And neither, so far as the record goes, were any solemn priests. The Pharisees and the Sadducees, who were most sure they knew the law and the truth, were not even mentioned. What the angels sang was not the solemn law but tidings of great joy.

Of course, Christmas is Jesus' day -- not Santa Claus'. The little children bowing their heads every time the priest mentioned Jesus' name knew that. They have not been deprived of the Christmas story. Neither have little Methodist and Baptist children. Santa Claus is not pushed into the Savior's place. Indeed, Santa Claus is most welcomed in homes where Christ is most worshiped. It is not un-Christian to let Santa Claus help the children celebrate the birthday of their Lord.

Christ has not lost his day -- or his world. He does not need any man -- even one in vestments -- to give it back to him. An ordinary man does not presume to say, but it could be that Jesus does not think Santa Claus is the chief despoiler of the Christmas spirit at Christmas time. There are possibly some greater offenders against his day and his spirit than children who hang up their stockings and parents who watch the children empty them on a morning in which young delight and young wonder do not seem impiety, heresy, paganism.


There are other Christmas interlopers. Pride and selfishness, hardness of heart and meanness of spirit remain even on Christ's birthday as in all the year around it. His day is stained by the sins of gluttony and drunkenness, envy, even hatred.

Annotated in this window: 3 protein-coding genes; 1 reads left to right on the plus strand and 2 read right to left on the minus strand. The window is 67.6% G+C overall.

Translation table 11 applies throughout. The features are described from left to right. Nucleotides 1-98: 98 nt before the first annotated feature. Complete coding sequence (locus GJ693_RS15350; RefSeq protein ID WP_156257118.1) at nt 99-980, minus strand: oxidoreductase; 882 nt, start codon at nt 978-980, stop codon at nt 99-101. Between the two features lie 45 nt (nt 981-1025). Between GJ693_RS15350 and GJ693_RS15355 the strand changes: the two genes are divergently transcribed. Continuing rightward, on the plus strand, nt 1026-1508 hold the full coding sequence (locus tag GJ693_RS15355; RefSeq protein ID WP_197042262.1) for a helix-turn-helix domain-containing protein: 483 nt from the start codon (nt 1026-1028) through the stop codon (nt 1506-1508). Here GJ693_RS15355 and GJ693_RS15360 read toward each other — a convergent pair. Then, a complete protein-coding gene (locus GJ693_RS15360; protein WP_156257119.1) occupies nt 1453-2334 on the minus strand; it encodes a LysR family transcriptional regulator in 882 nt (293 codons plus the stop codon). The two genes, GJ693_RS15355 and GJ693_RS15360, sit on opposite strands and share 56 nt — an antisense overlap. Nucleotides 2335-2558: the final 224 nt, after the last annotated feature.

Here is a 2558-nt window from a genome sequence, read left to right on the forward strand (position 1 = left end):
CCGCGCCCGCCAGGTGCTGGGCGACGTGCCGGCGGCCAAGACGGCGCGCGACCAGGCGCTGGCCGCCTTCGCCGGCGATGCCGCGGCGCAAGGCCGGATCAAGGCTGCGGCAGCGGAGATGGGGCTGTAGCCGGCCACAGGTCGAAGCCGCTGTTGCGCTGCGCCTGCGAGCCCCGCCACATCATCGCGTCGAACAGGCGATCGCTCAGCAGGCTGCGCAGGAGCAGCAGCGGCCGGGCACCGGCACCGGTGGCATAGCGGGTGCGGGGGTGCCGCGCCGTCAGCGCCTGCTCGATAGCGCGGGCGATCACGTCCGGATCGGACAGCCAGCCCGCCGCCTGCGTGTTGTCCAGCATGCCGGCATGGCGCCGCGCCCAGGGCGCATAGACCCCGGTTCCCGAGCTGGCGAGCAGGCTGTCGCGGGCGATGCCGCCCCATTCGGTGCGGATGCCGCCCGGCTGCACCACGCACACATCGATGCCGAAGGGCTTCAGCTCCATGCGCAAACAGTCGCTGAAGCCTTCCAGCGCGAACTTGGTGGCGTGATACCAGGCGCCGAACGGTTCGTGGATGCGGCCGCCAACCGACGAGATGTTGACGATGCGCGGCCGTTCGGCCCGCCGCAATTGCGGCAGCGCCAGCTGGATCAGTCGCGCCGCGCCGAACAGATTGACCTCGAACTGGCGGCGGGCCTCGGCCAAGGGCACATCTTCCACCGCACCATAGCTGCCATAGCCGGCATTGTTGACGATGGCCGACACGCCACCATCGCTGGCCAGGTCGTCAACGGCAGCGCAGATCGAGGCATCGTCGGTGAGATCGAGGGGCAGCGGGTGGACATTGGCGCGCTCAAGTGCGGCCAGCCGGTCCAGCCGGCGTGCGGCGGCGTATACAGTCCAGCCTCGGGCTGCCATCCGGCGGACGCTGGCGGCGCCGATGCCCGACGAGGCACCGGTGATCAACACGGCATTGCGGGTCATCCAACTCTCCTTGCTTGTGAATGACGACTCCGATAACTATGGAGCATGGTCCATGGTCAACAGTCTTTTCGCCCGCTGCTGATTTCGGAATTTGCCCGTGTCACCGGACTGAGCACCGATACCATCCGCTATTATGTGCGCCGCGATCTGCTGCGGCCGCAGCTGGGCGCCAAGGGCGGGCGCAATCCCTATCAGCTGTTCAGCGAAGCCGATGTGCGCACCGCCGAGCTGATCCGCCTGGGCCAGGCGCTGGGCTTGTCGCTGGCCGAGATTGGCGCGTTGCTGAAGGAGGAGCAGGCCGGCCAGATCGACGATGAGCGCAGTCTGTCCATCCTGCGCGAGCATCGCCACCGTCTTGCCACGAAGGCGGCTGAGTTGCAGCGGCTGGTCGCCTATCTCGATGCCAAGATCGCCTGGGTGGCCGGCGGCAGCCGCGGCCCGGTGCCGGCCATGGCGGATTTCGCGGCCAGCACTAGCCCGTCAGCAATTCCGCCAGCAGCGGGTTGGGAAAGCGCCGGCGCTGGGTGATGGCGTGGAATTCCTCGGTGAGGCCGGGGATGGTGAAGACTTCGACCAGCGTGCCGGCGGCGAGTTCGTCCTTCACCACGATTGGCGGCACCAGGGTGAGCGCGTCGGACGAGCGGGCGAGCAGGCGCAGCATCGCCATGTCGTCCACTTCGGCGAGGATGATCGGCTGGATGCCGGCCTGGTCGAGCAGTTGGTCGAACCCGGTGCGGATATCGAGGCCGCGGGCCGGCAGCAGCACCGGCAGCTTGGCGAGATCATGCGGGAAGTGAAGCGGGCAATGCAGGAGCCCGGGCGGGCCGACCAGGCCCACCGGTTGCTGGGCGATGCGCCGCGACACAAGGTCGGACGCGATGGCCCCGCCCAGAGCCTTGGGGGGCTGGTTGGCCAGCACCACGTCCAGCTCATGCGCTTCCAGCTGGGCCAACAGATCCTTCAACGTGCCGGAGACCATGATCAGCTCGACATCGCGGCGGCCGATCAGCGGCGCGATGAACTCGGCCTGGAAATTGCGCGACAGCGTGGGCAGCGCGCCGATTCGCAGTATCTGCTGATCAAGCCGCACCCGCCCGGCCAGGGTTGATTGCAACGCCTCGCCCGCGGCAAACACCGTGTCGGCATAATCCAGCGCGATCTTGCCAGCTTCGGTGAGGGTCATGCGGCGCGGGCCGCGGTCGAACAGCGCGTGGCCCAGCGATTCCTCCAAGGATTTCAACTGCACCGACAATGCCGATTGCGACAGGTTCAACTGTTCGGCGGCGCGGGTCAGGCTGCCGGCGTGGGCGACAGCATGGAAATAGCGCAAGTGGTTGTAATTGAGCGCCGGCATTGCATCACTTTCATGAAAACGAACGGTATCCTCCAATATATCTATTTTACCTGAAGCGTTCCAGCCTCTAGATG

His world is divided, and people in division sometimes make hatred of each other seem a virtue. The peace which his day proclaimed is still denied. In such a world it seems at least a sad service to Christ or Christmas to direct particular indignation at Santa Claus.

The one heartening thing in Christendom is that Santa Claus does come. He will come next year, too, and the next; and on Christmas days in all God's years so long as there remain the eager hearts of children, homes of love around them, faith in glad tidings, exceeding great joy, all these things that still make the world worthy of God's love.

Perhaps among these good things the faith in Santa Claus, which is the faith in good and loving giving, is only a small item. Maybe historically and theologically, Santa is a disreputable, phony old pagan, perhaps a hobgoblin and elf who consorts with such a covert company as the fairies.

He does seem sometimes to have imposed some tall tales upon the minds of children.

Certainly some preposterous stories have been circulated about the travels of his reindeer in an age of supersonic planes. He could stand a visit to the barber. He might begin to realize his continuing addiction to red clothes seems a little suspicious, if not sinister. His residence close to the North Pole puts him in a position that might concern those who are most concerned about security.

Hobgoblin, pagan, elf -- he may be all those things. The important thing is that he comes on Christmas morning. He will pass this way.

And it will be time to stop him as an itinerant intruder on the birthday of Jesus when those who would stop him can show they add more joy, more kindness, more love to the celebration of the birthday of our Lord than Santa Claus himself.